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Ode to a Nightingale

Ode to a Nightingale


by John Keats

Analysis: Tough-O-Meter

(5) Tree Line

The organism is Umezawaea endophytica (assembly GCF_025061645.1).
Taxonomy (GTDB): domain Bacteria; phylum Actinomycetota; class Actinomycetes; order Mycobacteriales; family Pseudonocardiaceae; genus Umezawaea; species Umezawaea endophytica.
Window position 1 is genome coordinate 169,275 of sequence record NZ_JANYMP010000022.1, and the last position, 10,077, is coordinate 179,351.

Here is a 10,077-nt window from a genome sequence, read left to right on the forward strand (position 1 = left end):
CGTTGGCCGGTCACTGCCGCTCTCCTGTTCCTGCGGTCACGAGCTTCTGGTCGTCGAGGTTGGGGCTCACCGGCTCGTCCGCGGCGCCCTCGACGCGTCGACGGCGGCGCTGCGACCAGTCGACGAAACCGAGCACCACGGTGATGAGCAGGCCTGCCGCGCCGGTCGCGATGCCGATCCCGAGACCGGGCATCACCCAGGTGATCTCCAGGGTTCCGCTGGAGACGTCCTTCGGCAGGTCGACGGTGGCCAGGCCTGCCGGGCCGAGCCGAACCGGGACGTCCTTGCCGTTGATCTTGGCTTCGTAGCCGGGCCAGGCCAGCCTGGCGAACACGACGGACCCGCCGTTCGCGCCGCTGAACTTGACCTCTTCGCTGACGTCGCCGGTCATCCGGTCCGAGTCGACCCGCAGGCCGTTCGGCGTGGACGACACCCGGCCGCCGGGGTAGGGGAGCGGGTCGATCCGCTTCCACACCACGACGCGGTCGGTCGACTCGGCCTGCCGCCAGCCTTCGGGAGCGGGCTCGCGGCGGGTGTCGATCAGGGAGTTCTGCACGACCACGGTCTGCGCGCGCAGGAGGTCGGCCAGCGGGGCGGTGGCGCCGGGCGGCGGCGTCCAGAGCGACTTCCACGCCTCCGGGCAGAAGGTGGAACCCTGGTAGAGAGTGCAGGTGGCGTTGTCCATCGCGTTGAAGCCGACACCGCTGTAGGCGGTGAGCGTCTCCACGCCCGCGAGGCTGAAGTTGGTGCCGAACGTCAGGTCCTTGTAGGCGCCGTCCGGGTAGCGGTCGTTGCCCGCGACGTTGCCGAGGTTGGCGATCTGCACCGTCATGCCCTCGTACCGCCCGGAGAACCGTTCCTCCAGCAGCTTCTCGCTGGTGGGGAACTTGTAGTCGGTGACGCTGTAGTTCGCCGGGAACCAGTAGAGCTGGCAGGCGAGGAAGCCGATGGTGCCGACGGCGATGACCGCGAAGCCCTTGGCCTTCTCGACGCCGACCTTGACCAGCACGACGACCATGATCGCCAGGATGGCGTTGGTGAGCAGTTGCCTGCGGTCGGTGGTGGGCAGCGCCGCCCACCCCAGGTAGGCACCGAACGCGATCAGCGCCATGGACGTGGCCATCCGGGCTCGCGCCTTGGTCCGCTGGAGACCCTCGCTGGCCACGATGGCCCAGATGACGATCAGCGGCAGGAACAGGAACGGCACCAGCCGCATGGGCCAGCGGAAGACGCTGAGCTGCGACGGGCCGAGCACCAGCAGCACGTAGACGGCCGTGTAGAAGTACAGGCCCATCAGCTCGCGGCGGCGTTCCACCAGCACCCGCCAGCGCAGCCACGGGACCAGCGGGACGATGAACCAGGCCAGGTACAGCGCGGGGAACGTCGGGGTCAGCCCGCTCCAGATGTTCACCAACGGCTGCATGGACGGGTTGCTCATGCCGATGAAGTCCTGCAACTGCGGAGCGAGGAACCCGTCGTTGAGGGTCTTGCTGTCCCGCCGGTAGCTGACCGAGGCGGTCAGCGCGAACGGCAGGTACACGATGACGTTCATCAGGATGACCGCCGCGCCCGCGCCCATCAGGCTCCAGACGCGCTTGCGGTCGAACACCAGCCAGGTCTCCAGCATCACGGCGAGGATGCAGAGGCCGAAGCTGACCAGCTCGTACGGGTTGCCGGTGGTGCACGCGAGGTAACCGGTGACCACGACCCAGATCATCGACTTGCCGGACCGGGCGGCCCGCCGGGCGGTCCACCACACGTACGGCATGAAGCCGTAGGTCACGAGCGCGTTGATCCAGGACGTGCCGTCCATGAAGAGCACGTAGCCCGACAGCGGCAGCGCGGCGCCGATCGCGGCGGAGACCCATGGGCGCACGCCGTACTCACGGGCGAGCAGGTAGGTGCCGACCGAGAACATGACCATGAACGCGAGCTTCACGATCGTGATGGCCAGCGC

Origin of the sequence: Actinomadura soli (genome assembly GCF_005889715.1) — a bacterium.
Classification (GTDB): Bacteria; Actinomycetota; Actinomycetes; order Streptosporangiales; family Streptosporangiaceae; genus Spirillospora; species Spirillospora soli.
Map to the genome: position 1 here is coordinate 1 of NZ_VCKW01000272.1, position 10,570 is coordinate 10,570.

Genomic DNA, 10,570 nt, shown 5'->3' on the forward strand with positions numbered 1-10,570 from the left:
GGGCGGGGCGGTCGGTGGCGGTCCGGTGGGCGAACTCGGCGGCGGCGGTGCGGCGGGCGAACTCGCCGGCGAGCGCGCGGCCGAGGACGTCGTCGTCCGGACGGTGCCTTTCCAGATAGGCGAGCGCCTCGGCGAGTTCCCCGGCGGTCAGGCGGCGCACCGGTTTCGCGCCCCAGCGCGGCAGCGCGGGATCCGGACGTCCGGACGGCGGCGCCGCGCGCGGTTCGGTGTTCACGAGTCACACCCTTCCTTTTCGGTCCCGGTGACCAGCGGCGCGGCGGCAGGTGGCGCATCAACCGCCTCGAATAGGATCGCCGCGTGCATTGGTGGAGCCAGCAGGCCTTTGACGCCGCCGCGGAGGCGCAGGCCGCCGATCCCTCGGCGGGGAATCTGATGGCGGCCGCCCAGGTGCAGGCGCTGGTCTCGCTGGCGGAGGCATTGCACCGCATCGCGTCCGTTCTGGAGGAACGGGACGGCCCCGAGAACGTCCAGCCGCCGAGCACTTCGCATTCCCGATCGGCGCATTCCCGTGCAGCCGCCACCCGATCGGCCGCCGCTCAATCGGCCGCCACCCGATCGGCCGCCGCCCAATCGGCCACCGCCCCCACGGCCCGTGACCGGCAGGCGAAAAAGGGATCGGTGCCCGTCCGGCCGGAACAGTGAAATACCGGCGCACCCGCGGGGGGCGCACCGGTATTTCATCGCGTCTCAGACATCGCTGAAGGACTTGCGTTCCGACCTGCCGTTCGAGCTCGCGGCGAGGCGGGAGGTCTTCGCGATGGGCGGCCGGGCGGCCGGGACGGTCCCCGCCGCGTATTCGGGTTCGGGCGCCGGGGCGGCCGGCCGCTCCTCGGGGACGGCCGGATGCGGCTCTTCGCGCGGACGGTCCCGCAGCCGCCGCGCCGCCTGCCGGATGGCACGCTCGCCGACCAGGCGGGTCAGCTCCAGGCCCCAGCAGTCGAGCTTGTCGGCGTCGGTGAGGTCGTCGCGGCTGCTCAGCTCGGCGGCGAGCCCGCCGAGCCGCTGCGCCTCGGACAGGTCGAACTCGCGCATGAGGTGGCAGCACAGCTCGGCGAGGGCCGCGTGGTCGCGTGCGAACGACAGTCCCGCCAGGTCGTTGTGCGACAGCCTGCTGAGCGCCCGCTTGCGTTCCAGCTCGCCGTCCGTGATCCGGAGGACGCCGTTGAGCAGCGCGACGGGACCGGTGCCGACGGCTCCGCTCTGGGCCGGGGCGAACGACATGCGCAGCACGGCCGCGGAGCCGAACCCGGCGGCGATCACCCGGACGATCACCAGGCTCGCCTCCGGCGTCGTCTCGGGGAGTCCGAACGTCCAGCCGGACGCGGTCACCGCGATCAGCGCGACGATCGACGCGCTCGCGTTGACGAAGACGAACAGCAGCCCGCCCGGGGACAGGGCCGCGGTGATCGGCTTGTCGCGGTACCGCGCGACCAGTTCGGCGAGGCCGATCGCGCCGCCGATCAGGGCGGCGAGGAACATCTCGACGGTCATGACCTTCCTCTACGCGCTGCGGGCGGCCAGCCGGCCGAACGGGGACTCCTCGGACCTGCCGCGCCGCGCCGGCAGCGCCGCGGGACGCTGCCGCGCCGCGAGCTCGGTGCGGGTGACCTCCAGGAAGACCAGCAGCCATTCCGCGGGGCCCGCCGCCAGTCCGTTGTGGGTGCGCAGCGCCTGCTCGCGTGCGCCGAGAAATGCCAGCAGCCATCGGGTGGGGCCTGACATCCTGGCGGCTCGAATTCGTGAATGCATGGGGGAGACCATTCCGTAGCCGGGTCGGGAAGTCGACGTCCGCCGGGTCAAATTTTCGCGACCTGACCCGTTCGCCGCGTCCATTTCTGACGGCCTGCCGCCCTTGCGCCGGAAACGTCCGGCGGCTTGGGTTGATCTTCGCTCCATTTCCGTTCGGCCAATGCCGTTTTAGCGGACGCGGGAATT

Keats can get very flowery with his language, and his frequent references to Greek mythology can drive a reader who is unfamiliar with "dryads" and "Hippocrene" straight into the arms of his or her encyclopedia. But this is really just a poem about a guy who wants to get drunk and leave the world behind. Not everything makes perfect sense, but neither do drunken people. If you can't figure out why the moon is described as a queen or what a "magic casement" is, just imagine someone pointing at Keats and tipping an imaginary bottle back, the universal symbol of, "Don't mind him – he's had a bit too much today."

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